~Lorenzo Patrick (@smartspeak89)
There’s been a lot of ink spilled, digital or otherwise, on contextualizing the greatness of Steph Curry.
Can’t really blame anyone for doing so. He’s the reigning in MVP of the NBA, while averaging 6 more points per game than he did a season ago. His Warriors are chasing the Bulls record of 72 wins in a regular season, and did so without their head coach most of the season. He just broke his own record for most 3-point field goals made in a regular season (288) with more than 20 games left. Yet, the pure absurdity of the greatness Curry has put on display really hasn’t been put fully into context.
Until you consider this.
The NBA 2K franchise is considered to be THE basketball simulator. Casual fans and purists, alike, laud the game every year for how realistic the gameplay has become. That’s largely due to the algorithm that governs every player’s performance. For example, a player can’t do a lot of dribbling and do a ton of spin moves and expect their shot to go in consistently. Nor can they just jack up a bunch of three-point shots and abuse a player that has a good shooting rating.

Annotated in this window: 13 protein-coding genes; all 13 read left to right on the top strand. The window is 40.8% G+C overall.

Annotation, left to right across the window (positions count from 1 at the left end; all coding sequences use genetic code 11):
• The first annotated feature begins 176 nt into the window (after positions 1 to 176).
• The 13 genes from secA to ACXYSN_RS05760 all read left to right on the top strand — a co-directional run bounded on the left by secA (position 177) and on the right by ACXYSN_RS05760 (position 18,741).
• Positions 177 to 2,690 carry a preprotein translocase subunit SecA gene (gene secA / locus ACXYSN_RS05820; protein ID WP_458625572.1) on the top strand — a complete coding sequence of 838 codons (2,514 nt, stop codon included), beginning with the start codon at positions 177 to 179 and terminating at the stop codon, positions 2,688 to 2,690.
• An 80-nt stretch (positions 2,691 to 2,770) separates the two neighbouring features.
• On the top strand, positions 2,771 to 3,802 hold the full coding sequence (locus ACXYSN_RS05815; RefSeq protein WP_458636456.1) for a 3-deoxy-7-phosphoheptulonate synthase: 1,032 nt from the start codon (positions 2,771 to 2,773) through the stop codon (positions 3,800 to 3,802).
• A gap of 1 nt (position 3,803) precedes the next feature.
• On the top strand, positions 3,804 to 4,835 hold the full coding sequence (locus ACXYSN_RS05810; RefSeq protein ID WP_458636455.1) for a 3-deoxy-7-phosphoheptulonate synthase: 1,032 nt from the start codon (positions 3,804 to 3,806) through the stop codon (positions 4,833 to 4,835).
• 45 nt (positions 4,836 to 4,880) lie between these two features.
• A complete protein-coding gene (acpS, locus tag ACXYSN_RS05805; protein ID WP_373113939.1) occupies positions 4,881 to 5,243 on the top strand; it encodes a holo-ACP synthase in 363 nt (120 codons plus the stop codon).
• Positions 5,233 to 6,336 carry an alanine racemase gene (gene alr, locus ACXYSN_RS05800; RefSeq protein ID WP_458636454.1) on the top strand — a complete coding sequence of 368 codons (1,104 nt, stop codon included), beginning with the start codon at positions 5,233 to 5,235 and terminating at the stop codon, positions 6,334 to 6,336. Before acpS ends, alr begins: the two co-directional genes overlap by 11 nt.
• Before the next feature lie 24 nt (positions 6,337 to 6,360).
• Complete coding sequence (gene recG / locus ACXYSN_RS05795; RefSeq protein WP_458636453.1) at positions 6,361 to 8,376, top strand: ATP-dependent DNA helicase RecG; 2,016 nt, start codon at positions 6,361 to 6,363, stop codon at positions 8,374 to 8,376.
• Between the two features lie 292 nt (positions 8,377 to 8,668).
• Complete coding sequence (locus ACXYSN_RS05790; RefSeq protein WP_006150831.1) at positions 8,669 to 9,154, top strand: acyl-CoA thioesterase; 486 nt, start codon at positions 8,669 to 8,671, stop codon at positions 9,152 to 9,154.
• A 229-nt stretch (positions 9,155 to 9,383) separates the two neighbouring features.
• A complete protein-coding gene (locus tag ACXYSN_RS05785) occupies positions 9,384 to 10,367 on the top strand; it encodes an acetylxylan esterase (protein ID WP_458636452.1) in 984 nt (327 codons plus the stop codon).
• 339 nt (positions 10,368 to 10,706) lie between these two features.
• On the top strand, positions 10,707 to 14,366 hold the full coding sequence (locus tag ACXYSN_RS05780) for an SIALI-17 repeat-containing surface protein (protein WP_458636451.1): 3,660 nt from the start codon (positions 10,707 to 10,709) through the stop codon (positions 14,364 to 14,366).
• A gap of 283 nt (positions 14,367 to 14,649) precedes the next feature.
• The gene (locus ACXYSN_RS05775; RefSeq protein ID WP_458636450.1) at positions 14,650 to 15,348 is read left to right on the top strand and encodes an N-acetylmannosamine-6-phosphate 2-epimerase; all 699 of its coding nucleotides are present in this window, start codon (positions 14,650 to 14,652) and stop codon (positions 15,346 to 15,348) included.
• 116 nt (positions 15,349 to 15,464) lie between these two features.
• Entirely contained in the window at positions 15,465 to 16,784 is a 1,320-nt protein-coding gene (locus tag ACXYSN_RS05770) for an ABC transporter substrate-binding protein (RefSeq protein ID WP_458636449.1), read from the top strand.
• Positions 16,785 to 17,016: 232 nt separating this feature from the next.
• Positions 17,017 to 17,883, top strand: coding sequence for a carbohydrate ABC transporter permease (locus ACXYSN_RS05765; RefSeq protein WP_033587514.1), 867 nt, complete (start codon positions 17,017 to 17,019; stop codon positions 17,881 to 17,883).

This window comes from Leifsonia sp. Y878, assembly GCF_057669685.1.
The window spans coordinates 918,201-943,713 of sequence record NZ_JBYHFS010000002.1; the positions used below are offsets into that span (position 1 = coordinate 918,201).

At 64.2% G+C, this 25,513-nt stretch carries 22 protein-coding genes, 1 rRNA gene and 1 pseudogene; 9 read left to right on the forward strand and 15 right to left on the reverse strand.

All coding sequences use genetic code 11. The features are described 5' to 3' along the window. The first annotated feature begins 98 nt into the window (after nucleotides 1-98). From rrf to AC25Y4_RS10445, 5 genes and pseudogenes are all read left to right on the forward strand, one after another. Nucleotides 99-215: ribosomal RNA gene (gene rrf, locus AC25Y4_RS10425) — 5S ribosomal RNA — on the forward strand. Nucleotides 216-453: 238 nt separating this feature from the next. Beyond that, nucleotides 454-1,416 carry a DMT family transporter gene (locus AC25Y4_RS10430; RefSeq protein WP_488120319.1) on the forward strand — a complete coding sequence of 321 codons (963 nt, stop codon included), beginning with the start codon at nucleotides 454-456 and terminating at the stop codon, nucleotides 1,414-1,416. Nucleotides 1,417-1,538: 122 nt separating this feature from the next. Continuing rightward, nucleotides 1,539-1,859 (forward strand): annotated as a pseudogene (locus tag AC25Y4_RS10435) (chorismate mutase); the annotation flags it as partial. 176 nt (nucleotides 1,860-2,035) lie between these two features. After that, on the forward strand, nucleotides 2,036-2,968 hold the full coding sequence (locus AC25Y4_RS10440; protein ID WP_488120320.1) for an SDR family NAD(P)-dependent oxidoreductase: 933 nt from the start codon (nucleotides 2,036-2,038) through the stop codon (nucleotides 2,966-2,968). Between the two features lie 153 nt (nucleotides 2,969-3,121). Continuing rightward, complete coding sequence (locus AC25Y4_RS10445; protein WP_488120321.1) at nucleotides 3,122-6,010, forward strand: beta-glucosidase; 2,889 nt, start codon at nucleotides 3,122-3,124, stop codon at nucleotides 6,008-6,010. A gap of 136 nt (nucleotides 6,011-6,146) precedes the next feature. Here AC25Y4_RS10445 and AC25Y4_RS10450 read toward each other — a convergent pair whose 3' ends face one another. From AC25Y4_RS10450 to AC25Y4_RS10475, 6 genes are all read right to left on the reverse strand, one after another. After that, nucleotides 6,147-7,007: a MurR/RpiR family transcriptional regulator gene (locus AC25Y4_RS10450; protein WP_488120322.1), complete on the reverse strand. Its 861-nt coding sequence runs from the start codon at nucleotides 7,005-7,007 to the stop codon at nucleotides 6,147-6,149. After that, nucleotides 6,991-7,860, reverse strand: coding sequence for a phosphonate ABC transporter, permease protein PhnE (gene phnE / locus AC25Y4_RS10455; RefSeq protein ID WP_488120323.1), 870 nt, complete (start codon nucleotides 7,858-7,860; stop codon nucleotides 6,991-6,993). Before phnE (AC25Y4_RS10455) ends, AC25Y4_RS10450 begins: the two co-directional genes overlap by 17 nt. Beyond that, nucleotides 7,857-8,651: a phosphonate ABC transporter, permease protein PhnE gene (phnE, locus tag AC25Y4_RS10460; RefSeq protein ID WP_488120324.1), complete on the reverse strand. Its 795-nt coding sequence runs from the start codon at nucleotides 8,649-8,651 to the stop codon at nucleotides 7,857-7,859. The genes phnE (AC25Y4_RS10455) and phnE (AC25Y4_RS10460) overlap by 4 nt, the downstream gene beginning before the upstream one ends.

This all works well, until you consider the guy I mentioned at the start…
“He’s a ‘rule breaker’ when it comes to jump shooting,” said Mike Wang, gameplay director of NBA 2K via a Forbes Magazine article last week. “To be completely honest, we are still looking for ways to better translate his game into NBA 2K… We’re going to have to invest even more time in future iterations to really let Steph be Steph in future versions of NBA 2K.”
Not only is Steph Curry breaking records. Not only is he doing so in literally the most ridiculous way possible. Broadcasters usually say a player is putting up “video game numbers” when one has a good stretch of games. Curry’s performance the last two seasons is SO ridiculous, that he’s out performing his digital self.
Forget the MVP. The NBA is the Matrix, Steph Curry is Neo, and Agent Smith is nowhere in sight.
Just ask the Thunder.